Crisponi Syndrome and Cold-Induced Sweating Type 1: Two Syndromes - One Genetic Entity. L. Crisponi1, A. Meloni2, M. Marongiu1, F. Chiappe2, M. Deiana1, L. Marcia1, G. Zampino3, P. Nürnberg4, G. Crisponi5, F. Rutsch6 1) INN/CNN, Cittadella Univ di Monserrato, Monserrato (CA), Italy; 2) University of Cagliari, Italy; 3) Departments of Pediatrics, Catholic University, Rome, Italy; 4) Cologne Center for Genomics, Cologne, Germany; 5) Casa di cura Sant' Anna, Cagliari, Italy; 6) General Pediatrics, University Children's Hospital, Muenster, Germany.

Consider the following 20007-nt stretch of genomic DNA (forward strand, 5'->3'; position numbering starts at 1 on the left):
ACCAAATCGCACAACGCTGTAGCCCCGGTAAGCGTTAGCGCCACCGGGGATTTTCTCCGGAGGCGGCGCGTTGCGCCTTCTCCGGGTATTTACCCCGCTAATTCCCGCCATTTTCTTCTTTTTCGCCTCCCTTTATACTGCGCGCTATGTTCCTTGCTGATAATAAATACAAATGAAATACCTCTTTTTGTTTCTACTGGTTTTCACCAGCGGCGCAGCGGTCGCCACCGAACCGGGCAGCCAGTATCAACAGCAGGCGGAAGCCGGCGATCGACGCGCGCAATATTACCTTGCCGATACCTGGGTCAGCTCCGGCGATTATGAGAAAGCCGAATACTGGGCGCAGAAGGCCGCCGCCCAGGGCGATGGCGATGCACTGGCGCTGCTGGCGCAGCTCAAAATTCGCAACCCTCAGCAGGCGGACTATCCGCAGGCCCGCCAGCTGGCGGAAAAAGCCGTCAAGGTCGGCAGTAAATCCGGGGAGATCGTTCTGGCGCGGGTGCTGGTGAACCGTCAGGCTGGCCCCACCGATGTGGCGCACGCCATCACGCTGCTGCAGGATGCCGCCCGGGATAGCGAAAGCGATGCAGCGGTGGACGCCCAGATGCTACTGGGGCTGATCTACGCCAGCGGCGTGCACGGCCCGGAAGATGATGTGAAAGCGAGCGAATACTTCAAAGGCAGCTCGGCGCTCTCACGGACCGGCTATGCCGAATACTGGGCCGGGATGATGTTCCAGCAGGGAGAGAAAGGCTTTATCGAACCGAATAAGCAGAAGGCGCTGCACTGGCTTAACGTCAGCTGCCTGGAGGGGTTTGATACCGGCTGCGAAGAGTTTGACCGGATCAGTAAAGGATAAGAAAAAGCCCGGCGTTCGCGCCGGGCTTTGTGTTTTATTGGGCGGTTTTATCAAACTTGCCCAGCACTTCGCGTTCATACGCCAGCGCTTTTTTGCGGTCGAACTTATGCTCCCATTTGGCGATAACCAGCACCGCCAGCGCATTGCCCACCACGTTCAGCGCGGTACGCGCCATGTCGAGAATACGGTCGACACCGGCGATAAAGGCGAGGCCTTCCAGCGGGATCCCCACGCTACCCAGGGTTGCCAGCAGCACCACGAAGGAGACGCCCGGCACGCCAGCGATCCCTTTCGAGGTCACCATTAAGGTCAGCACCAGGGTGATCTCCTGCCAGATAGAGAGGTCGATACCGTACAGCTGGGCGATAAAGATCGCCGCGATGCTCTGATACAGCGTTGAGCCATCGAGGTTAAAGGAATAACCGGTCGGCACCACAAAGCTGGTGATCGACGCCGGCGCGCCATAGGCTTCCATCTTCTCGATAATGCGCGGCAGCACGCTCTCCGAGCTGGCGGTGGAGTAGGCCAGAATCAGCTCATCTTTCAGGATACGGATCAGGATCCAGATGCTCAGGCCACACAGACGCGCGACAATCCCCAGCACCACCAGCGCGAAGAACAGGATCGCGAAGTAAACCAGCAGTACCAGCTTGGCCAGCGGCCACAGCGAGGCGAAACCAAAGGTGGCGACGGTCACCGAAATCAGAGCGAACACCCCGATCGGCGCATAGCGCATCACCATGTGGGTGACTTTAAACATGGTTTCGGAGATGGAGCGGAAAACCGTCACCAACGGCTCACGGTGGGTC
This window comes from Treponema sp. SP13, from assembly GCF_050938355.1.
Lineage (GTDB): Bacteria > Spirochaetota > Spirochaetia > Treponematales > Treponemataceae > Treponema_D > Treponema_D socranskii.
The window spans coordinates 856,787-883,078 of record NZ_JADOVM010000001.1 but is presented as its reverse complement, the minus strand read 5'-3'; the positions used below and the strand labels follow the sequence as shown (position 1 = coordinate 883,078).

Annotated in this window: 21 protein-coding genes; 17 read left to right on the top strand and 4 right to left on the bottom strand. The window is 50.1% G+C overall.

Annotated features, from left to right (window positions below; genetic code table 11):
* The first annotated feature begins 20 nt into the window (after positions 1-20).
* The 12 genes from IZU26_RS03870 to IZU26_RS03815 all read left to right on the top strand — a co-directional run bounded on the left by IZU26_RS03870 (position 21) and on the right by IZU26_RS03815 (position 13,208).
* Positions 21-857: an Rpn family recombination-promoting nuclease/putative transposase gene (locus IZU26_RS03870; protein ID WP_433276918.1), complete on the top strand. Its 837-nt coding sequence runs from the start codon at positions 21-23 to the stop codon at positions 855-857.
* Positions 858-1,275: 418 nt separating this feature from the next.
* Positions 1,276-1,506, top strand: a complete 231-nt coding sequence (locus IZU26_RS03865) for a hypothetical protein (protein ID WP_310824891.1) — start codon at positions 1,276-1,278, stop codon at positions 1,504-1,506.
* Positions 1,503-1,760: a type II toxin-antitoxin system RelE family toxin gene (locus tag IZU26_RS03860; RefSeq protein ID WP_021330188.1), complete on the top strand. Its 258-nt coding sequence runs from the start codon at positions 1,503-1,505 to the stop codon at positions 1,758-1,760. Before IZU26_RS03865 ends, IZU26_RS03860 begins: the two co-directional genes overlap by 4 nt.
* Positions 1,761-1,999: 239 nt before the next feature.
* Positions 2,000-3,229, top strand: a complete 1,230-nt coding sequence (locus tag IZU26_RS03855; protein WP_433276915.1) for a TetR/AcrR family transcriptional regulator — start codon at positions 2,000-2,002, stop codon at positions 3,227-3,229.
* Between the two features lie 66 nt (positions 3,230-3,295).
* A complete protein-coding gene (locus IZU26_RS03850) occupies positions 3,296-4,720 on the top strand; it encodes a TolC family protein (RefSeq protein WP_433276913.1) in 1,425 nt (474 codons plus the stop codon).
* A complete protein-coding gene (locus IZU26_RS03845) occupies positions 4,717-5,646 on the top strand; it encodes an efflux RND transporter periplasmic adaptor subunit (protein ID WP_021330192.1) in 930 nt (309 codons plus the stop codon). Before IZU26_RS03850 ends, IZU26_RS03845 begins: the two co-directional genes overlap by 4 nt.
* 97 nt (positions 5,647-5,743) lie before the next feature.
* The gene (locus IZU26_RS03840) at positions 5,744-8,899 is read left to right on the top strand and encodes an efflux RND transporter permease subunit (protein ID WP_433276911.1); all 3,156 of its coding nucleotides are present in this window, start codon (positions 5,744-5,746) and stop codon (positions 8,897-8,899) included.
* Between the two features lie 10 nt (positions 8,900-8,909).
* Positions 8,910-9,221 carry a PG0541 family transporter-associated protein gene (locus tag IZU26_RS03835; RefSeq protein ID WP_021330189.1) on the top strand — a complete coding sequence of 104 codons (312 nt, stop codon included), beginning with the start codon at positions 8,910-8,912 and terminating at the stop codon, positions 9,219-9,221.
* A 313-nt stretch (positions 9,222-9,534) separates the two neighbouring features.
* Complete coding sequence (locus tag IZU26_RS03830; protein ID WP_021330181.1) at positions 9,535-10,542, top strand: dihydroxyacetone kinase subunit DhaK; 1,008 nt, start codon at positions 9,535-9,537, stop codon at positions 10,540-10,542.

Crisponi syndrome (CS) is a severe autosomal recessive condition, characterized by abnormal, paroxysmal muscular contractions, hyperthermia and sudden death in most cases. Recently we identified CRLF1 as the gene implicated in the pathogenesis of CS. We extended our cohort of patients affected by CS and up to now we detected 1 novel mutation. CRLF1 is also involved in the pathogenesis of cold-induced sweating syndrome-1 (CISS1). CS and CISS1 belong to a group of conditions with overlapping phenotypes, also including cold-induced sweating syndrome type 2 and Stüve-Wiedemann syndrome. Since genotype/phenotype correlations are not clear for CS and CISS1,we performed functional studies on mutated CRLF1 constructs for the mutations pW76G, pP238RfsX6 and pK368X found in Crisponi patients, and tested the patients with CS for the presence of cold-induced sweating. We mutagenized the wt CRLF1 with the 3 indicated mutations. After transfection of the constructs in COS-1 cell lines, the mutant proteins derived from the missense and nonsense mutations were expressed and secreted, whereas the mutant protein derived from the frame-shift mutation was produced, but not secreted. The patients phenotype did not differ from protein-secreters to non-secreters. All surviving patients with CS developed scoliosis and cold- induced sweating. The presence of many overlapping clinical features in adolescence, including cold-induced sweating and scoliosis and the association of the diseases with mutations in the same gene, point to the fact that CS and CISS1 are two variations of the same genetic entity. However, the severity in the clinical phenotype of CS vs CISS1 does not seem to depend on the type of mutation, and more studies are in progress to clarify this difference.